A world-class champion on a world-class course. Jon Rahm rose to the top to win his second Dubai Duty Free Irish Open in three years with a stunning final-round 62 at Lahinch yesterday and immediately set his sights on matching his hero Seve Ballesteros’s feat of three victories in this hallowed tournament.
Capacity weekend crowds at Lahinch witnessed greatness from the Spanish 24-year-old, who followed a third-round, six-under-par 64 on Saturday with even better golf yesterday, an eight-under 62 that delivered a repeat of his 2017 success at Portstewart, a third Rolex Series victory and made Rahm the fastest to four European Tour wins in more than 40 years, having also won the DP World Tour Championship in 2017 and the Spanish Open in 2018.
Rahm had professed his affinity with Ireland, its people and golf courses, all week here in Lahinch and last night pledged to return in 12 months and defend his title in a bid to match the late Ballesteros’s wins in 1983, 85 and 86.
“Do I even need to respond?” asked Rahm jokingly when asked if he would be back to defend. “I can’t say again how much I like Ireland.
Rahm’s promise may be put to the test, however, with 2020 being an Olympic year and the already compressed global calendar set to be squeezed further, as it was when golf was reintroduced to the Summer Games in Rio in 2016.
That was the year that the WGC-Bridgestone Invitational muscled in on the corresponding week of this year’s Irish Open, when the French Open was in that spot, two weeks out from The Open.
ord around the European Tour players is that a similar scenario could be in play next summer with the WGC-FedEx St Jude Invitational in Memphis said to be eyeing the Irish Open’s current slot in the schedule.
Further complicating matters, albeit not for Irish golf fans, is that the star-studded JP McManus Pro-Am is already scheduled for July 6-7 at Adare Manor in Limerick with commitments to play already from PGA Tour stars including Rahm, Tiger Woods, Rory McIlroy, Justin Rose, Phil Mickelson, Sergio Garcia to name but a few.
European Tour chief executive Keith Pelley is scheduled to meet his PGA Tour counterpart, commissioner Jay Monahan, at Royal Portrush the week after next during The Open and it understood the Irish Open date is high on their agenda.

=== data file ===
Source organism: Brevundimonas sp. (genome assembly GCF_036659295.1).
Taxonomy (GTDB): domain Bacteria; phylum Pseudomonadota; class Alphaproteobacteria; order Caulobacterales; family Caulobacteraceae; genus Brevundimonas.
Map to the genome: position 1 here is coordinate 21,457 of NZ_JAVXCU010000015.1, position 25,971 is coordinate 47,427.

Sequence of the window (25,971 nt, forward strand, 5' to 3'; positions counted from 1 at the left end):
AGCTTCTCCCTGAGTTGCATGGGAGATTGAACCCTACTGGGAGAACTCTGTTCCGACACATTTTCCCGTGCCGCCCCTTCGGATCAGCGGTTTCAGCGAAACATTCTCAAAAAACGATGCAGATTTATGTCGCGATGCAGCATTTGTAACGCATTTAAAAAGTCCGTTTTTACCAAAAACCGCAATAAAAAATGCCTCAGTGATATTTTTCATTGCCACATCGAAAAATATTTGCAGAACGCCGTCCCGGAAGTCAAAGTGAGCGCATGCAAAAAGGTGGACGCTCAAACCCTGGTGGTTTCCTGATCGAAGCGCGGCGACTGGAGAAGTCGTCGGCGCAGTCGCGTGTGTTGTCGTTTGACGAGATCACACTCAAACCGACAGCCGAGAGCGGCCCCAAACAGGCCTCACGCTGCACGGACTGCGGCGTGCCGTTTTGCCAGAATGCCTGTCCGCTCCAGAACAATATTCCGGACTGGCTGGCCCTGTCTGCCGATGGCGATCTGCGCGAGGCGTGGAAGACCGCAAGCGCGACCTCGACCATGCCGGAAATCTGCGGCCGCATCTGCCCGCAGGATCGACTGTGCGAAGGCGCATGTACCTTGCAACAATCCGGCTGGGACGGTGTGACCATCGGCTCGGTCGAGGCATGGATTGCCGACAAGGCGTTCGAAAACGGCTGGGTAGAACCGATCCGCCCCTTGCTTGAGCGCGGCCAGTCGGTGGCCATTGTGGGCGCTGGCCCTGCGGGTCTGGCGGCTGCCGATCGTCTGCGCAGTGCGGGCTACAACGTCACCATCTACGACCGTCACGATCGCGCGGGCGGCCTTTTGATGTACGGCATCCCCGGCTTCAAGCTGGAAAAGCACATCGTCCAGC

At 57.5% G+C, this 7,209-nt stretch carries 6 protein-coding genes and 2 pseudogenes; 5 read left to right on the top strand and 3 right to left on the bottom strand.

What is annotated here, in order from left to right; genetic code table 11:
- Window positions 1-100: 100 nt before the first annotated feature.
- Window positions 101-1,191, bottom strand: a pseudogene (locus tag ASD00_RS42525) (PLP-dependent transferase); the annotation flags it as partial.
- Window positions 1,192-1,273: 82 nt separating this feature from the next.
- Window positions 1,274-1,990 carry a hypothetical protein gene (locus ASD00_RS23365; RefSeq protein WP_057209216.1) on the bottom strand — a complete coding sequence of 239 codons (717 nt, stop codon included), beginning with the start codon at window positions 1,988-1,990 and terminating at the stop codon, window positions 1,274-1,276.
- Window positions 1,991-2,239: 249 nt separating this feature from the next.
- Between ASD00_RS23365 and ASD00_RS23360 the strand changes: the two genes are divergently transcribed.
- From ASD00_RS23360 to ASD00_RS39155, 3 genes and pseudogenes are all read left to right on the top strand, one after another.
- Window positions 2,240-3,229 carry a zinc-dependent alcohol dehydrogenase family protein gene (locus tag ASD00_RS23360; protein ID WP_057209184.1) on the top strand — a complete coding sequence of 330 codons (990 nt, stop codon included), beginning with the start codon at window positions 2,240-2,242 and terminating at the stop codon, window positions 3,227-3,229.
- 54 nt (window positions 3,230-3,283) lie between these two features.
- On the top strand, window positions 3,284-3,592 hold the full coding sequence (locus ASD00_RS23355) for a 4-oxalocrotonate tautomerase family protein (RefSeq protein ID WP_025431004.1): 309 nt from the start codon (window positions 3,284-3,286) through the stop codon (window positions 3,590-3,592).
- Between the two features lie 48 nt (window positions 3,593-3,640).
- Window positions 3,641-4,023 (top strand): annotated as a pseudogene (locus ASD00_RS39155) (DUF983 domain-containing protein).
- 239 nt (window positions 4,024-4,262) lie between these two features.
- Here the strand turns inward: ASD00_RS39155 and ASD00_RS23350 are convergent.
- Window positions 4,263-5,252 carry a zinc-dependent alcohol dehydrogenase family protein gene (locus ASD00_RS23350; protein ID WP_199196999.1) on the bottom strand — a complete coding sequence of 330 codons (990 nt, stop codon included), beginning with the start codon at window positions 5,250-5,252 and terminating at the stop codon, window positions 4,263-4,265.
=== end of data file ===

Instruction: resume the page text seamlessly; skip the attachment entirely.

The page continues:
None of that was bothering Rahm last night, however, as he savoured his victory over a quality field assembled by tournament host Paul McGinley and urged his PGA Tour colleagues to play the Irish Open and check out what they have been missing.
“It would be amazing to see some of the best players in the world come over and play because they really are missing some of the best golf courses I’ve ever played in my life.
“I always say, Portstewart, the front nine, is arguably the most beautiful front nine I’ve ever played, and I can honestly say of all the golf courses I’ve played in the world, this is probably one of the best I’ve played.
“Some people might say some of the holes are a little quirky. I just decide it’s different. It’s unique. It’s traditional and you really need to play really good golf to shoot low around here. “We got really lucky, it wasn’t windy. If it was windy we would have seen a test of golf, because none of those shots are easy. It’s a great golf course. It’s a great tournament. It’s a great host country. They are missing out on a lot. They would have a lot of fun here.”
Rahm did make Lahinch and the game of golf ridiculously easy over the weekend. He had only made the halfway cut by two shots at two under par but walked off the 72nd hole at 16 under.
His Saturday 64 had been overshadowed by Robert Rock’s surge to the 54-hole lead with a 10-under 60, the lowest round in Irish Open history, but it proved to be a telling rebound from a Friday 71. Rahm started his final round five shots behind the record-breaking Rock and started with par-birdie-bogey as the overnight leader got his round underway in the company of Rafa Cabrera Bello.
The three men would each play their part in a gripping final round but it was Rahm who really had the bit between his teeth, adding a further four birdies before an eagle three at the 12th gave him the lead, only to then bogey the par-four 13th.
The bounceback was impressive, though, Rahm closing out his two-shot victory over Andy Sullivan of England and Austria’s Bernd Wiesberger, with three birdies in the next four holes before a par five at the last.
Rock, twice an Irish Open runner-up, could only follow his 60 with a level-par 70 to finish tied for fourth alongside Cabrera Bello and Eddie Pepperell, both of whom shot 69s in front of a 20,477 crowd.
The card Rahm signed showed 10 threes in his last 12 holes and he said: “I can’t remember making as many threes as I have today. Yesterday was somewhat of a similar day. I had a three on 18. Ball-striking wise has been really good the last few months. It was really good at the US Open. It was really good at Valderrama. Just my putting wasn’t co-operating as much as I would have liked.
“It was the same case Thursday and Friday. But today and yesterday, I gained a lot of confidence with the putter and that was the main reason I was able to make all these threes, just had my confidence.”
It is a confidence Rahm will undoubtedly take to Royal Portrush in search of improving a pretty poor Open record which reads T59, T44 and MC in his first three appearances.
“I’m going into The Open Championship with a lot of confidence. It’s the only major I haven’t had a good performance at and I want to. It’s a special one. I’m going to have a lot of good memories from The Irish Open in Portrush because we stayed in Portrush when we played Portstewart.
“Yeah, good vibes, and hopefully the Irish crowd is as supportive as it’s been in the last few years and I can make a charge.”